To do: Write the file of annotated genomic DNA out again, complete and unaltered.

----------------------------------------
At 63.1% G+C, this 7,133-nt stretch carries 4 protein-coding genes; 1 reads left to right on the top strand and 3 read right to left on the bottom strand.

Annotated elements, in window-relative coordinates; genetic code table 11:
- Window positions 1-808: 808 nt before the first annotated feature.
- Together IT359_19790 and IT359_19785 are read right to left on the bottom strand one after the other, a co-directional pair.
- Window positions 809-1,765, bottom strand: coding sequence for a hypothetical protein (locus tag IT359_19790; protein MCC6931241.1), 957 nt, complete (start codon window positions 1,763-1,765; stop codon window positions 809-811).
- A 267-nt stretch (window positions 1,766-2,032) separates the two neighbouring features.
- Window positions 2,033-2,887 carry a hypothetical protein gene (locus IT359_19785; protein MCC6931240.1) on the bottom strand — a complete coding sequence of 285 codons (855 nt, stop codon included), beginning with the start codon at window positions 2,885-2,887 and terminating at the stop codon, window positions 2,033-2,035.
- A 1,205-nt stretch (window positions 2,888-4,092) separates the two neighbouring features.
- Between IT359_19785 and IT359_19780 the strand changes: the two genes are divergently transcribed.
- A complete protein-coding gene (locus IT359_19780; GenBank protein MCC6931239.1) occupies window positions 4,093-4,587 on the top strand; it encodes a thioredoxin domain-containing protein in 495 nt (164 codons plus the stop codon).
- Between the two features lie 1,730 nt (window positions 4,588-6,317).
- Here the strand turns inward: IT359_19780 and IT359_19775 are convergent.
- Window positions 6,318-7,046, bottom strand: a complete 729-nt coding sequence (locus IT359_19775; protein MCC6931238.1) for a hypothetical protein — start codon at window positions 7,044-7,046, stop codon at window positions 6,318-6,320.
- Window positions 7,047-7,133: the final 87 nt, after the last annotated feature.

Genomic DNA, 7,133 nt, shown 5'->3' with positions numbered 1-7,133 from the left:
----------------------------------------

At 63.1% G+C, this 7,133-nt stretch carries 4 protein-coding genes; 1 reads left to right on the top strand and 3 read right to left on the bottom strand.

Annotated elements, in window-relative coordinates; genetic code table 11:
- Window positions 1-808: 808 nt before the first annotated feature.
- Together IT359_19790 and IT359_19785 are read right to left on the bottom strand one after the other, a co-directional pair.
- Window positions 809-1,765, bottom strand: coding sequence for a hypothetical protein (locus tag IT359_19790; protein MCC6931241.1), 957 nt, complete (start codon window positions 1,763-1,765; stop codon window positions 809-811).
- A 267-nt stretch (window positions 1,766-2,032) separates the two neighbouring features.
- Window positions 2,033-2,887 carry a hypothetical protein gene (locus IT359_19785; protein MCC6931240.1) on the bottom strand — a complete coding sequence of 285 codons (855 nt, stop codon included), beginning with the start codon at window positions 2,885-2,887 and terminating at the stop codon, window positions 2,033-2,035.
- A 1,205-nt stretch (window positions 2,888-4,092) separates the two neighbouring features.
- Between IT359_19785 and IT359_19780 the strand changes: the two genes are divergently transcribed.
- A complete protein-coding gene (locus IT359_19780; GenBank protein MCC6931239.1) occupies window positions 4,093-4,587 on the top strand; it encodes a thioredoxin domain-containing protein in 495 nt (164 codons plus the stop codon).
- Between the two features lie 1,730 nt (window positions 4,588-6,317).
- Here the strand turns inward: IT359_19780 and IT359_19775 are convergent.
- Window positions 6,318-7,046, bottom strand: a complete 729-nt coding sequence (locus IT359_19775; protein MCC6931238.1) for a hypothetical protein — start codon at window positions 7,044-7,046, stop codon at window positions 6,318-6,320.
- Window positions 7,047-7,133: the final 87 nt, after the last annotated feature.

Genomic DNA, 7,133 nt, shown 5'->3' with positions numbered 1-7,133 from the left: